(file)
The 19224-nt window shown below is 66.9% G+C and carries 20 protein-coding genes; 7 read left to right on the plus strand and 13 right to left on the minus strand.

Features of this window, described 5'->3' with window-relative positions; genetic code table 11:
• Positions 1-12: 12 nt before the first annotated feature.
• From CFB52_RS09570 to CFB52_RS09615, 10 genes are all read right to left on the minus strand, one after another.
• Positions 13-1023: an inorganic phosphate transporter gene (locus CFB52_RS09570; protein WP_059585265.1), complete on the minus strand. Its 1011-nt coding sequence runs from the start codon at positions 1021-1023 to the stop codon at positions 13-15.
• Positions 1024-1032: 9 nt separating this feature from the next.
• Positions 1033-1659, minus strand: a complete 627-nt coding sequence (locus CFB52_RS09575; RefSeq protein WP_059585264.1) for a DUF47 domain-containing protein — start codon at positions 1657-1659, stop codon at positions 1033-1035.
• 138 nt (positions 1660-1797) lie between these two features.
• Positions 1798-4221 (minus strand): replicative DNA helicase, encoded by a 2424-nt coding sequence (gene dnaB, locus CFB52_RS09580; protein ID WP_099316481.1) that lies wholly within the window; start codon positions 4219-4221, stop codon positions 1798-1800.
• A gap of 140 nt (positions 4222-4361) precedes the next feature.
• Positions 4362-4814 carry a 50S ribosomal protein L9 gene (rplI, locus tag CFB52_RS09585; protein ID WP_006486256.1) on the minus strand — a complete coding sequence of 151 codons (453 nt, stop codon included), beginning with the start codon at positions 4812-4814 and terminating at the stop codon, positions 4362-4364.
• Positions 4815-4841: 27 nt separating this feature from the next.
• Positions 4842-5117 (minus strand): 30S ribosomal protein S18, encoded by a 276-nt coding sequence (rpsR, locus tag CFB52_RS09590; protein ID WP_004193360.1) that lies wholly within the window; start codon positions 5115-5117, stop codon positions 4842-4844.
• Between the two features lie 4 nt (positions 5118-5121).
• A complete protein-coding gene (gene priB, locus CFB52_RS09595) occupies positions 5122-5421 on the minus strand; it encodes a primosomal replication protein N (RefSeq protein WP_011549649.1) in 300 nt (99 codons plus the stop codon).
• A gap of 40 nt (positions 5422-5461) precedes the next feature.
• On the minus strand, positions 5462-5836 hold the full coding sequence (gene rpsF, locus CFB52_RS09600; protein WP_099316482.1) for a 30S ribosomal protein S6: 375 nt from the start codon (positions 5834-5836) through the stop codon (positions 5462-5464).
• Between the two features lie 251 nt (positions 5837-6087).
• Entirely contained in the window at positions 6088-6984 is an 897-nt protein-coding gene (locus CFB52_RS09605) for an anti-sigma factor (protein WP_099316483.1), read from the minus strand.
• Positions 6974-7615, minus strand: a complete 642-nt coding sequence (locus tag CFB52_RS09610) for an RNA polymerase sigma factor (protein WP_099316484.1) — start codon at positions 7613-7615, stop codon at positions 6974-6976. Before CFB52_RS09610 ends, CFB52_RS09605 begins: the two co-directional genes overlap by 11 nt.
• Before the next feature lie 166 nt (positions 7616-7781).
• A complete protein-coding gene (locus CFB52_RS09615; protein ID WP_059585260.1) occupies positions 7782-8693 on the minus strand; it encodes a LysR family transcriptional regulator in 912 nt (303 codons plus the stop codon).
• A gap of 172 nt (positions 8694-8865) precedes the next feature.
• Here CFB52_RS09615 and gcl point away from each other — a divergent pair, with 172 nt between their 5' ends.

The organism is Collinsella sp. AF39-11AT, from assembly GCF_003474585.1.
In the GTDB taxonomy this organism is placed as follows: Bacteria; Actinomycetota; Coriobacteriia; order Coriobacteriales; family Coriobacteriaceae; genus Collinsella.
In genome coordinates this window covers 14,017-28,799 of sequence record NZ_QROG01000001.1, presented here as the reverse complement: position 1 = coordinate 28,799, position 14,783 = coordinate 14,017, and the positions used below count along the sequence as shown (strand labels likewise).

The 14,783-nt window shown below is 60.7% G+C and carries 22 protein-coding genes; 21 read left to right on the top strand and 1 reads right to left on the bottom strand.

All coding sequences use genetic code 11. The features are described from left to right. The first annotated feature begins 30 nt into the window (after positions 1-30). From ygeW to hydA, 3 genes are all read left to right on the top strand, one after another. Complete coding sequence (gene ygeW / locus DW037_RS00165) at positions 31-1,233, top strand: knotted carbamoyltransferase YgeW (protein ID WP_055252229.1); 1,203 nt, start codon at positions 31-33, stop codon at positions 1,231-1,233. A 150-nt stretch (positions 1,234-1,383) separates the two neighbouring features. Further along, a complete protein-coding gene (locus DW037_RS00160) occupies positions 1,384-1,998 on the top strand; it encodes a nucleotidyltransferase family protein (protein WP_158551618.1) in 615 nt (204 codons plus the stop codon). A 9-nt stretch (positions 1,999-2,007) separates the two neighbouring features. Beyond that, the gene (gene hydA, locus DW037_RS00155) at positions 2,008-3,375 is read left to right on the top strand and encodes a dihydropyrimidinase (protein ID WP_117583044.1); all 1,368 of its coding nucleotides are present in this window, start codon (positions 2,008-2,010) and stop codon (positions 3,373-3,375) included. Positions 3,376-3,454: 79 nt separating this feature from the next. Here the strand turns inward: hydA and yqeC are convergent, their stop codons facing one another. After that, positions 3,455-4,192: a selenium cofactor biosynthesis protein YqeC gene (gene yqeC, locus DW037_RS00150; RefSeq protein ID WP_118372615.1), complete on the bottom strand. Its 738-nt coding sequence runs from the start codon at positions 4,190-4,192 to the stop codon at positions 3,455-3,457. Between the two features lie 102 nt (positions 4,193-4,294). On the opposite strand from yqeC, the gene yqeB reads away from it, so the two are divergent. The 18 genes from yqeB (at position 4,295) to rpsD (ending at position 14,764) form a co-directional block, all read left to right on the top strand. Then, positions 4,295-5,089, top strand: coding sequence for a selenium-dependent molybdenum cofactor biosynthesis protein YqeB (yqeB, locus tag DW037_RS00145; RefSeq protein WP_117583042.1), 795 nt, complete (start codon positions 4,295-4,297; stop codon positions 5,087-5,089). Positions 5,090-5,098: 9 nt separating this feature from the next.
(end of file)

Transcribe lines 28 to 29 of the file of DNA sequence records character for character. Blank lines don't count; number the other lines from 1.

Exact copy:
The 14,783-nt window shown below is 60.7% G+C and carries 22 protein-coding genes; 21 read left to right on the top strand and 1 reads right to left on the bottom strand.

All coding sequences use genetic code 11. The features are described from left to right. The first annotated feature begins 30 nt into the window (after positions 1-30). From ygeW to hydA, 3 genes are all read left to right on the top strand, one after another. Complete coding sequence (gene ygeW / locus DW037_RS00165) at positions 31-1,233, top strand: knotted carbamoyltransferase YgeW (protein ID WP_055252229.1); 1,203 nt, start codon at positions 31-33, stop codon at positions 1,231-1,233. A 150-nt stretch (positions 1,234-1,383) separates the two neighbouring features. Further along, a complete protein-coding gene (locus DW037_RS00160) occupies positions 1,384-1,998 on the top strand; it encodes a nucleotidyltransferase family protein (protein WP_158551618.1) in 615 nt (204 codons plus the stop codon). A 9-nt stretch (positions 1,999-2,007) separates the two neighbouring features. Beyond that, the gene (gene hydA, locus DW037_RS00155) at positions 2,008-3,375 is read left to right on the top strand and encodes a dihydropyrimidinase (protein ID WP_117583044.1); all 1,368 of its coding nucleotides are present in this window, start codon (positions 2,008-2,010) and stop codon (positions 3,373-3,375) included. Positions 3,376-3,454: 79 nt separating this feature from the next. Here the strand turns inward: hydA and yqeC are convergent, their stop codons facing one another. After that, positions 3,455-4,192: a selenium cofactor biosynthesis protein YqeC gene (gene yqeC, locus DW037_RS00150; RefSeq protein ID WP_118372615.1), complete on the bottom strand. Its 738-nt coding sequence runs from the start codon at positions 4,190-4,192 to the stop codon at positions 3,455-3,457. Between the two features lie 102 nt (positions 4,193-4,294). On the opposite strand from yqeC, the gene yqeB reads away from it, so the two are divergent. The 18 genes from yqeB (at position 4,295) to rpsD (ending at position 14,764) form a co-directional block, all read left to right on the top strand. Then, positions 4,295-5,089, top strand: coding sequence for a selenium-dependent molybdenum cofactor biosynthesis protein YqeB (yqeB, locus tag DW037_RS00145; RefSeq protein WP_117583042.1), 795 nt, complete (start codon positions 4,295-4,297; stop codon positions 5,087-5,089). Positions 5,090-5,098: 9 nt separating this feature from the next.